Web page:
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A thesis or dissertation is probably going to be the most tiring and longest paper you will have to complete in either your graduate or postgraduate school. A thesis is done in order to demonstrate your research skills following your findings presentation. It is a chance for a student to show that they can identify problems in their area of specialization and develop solutions to the problems. Before getting down to writing a thesis, there are many things that a student needs to understand about a thesis.
A thesis is not a topic, a fact or an opinion to be answered with a yes or no answer.
A thesis is not a question but an argument.
A thesis should never be vague, combative or confrontational.
A thesis has a definable, arguable claim.
A thesis should be clear and specific.
Take a stand, it is a reflection of your conclusion on whatever subject or topic you choose.
Justify your discussion.
Express one main idea to avoid confusing the reader.
Be specific on what your paper will be about. This will help you keep your paper to a manageable topic
Before developing an argument on whatever topic you choose for your thesis, it is important that you first collect and organize evidence, you look for relationships between known facts e.g. the similarities or differences and think of the significance of these relationships. Following this you can boldly say you have a working thesis where you can use the evidence collected to present your main idea and an argument you think you can easily support. One question that most students ask is about the structure of the thesis. In most cases, it is advisable that you follow your departmental guidelines on the expected content and format of your thesis.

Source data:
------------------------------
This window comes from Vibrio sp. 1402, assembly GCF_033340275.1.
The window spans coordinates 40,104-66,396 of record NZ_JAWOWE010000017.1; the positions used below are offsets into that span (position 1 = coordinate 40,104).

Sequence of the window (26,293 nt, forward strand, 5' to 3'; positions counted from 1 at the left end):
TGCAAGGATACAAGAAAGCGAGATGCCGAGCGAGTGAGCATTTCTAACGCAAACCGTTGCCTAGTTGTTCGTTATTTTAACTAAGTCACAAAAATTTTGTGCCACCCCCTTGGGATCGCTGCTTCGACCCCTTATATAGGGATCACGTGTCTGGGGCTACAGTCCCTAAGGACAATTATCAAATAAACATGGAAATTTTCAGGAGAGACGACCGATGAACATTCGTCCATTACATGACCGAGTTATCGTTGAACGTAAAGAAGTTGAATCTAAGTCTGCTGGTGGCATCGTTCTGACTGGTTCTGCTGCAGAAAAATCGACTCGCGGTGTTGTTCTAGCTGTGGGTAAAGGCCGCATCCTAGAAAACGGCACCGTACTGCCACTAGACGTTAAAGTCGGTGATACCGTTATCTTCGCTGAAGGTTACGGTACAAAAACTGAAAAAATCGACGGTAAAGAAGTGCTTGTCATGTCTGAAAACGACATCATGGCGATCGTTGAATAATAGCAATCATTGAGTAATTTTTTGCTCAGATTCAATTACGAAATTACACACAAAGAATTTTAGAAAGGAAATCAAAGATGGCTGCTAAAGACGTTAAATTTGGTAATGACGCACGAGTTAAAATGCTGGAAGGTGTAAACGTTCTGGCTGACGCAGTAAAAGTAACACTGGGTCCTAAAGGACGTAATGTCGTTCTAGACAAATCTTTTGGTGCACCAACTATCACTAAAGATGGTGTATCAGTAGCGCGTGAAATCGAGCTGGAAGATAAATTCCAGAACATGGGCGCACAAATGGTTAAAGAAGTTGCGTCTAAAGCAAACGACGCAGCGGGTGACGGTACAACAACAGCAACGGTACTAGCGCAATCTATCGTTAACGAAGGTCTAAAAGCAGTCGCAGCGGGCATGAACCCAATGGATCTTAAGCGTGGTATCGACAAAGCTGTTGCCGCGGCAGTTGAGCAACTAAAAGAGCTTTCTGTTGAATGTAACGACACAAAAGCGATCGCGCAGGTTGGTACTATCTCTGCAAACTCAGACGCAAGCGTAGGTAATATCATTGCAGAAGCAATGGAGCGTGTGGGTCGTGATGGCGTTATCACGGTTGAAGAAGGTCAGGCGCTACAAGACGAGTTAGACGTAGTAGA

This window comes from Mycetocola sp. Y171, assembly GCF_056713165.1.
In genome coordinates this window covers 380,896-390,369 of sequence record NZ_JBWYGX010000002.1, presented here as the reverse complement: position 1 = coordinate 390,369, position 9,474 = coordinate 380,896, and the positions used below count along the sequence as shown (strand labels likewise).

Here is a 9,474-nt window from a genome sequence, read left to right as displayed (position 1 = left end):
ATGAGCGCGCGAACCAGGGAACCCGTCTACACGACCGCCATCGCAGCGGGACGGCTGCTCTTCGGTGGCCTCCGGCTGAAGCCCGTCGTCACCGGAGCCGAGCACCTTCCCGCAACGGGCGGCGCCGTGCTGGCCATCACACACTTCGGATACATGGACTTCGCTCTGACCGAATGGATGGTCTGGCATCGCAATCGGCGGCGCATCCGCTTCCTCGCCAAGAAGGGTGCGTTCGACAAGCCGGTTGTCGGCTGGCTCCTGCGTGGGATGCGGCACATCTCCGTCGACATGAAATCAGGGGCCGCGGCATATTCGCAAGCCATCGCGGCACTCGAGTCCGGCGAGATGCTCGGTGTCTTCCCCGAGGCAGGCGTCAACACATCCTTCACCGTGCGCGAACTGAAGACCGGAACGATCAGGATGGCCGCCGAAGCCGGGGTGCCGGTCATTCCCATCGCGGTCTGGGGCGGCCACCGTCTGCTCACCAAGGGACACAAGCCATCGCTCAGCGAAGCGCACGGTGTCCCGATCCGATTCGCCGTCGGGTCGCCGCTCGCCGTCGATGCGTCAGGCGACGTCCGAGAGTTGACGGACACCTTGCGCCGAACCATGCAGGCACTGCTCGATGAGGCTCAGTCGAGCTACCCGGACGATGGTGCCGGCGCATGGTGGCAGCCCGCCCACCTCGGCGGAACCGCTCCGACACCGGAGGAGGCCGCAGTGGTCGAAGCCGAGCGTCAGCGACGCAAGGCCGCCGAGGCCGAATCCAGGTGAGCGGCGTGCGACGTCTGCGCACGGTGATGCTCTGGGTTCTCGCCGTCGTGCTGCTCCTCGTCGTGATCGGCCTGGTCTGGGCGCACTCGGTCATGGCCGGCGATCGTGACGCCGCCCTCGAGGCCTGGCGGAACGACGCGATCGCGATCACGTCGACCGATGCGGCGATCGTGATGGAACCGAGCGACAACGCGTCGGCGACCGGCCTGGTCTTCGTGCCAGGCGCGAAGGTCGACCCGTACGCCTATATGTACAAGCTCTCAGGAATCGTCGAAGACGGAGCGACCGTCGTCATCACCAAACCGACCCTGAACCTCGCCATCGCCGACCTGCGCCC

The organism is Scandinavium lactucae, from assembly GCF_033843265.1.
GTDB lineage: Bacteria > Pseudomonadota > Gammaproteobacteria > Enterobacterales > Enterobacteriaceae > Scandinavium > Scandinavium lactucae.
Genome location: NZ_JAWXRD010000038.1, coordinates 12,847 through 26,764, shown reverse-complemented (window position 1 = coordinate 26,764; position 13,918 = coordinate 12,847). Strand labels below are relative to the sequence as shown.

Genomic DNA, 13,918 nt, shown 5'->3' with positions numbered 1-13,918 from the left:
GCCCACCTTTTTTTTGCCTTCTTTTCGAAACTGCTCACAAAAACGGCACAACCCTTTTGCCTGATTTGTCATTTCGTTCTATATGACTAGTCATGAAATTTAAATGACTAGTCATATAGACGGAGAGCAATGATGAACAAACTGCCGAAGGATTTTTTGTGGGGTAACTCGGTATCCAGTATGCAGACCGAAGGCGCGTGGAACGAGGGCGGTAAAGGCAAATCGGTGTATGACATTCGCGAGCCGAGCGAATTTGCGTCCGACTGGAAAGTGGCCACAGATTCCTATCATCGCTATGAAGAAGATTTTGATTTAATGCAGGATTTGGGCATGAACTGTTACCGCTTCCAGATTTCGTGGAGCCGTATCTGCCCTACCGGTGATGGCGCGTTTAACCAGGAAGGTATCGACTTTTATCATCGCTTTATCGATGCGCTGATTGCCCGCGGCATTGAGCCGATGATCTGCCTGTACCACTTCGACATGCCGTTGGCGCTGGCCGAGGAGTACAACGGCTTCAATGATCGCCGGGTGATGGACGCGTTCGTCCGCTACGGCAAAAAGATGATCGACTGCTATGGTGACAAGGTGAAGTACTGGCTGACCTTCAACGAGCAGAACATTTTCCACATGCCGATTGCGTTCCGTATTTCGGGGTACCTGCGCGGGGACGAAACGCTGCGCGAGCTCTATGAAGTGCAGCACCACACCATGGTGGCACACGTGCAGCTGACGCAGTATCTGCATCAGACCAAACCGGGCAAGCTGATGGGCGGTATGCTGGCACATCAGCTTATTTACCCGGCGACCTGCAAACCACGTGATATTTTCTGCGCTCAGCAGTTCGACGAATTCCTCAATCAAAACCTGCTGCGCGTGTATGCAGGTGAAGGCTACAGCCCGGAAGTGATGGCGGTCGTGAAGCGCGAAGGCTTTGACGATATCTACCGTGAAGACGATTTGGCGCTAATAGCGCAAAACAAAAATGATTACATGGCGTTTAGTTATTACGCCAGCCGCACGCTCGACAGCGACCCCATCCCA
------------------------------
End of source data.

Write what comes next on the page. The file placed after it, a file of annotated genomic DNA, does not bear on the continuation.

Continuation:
However the basic structure of a thesis includes; a Title page, Abstract, Table of contents, List of figures, list of tables, the thesis introduction, tesis literature review, the methodology, results or findings, discussion of results, conclusion, recommendations, references and appendices. Here is more information on how to write your thesis.
To know of your thesis is strong enough, ask yourself the following questions;
Have I answered the question?
Did I take the position that others might oppose or challenge?
Is my thesis statement specific enough?
Does my thesis pass the “so what?” test?
Does my essay support the thesis without wondering?
Does the thesis pass the “how” and “why” test?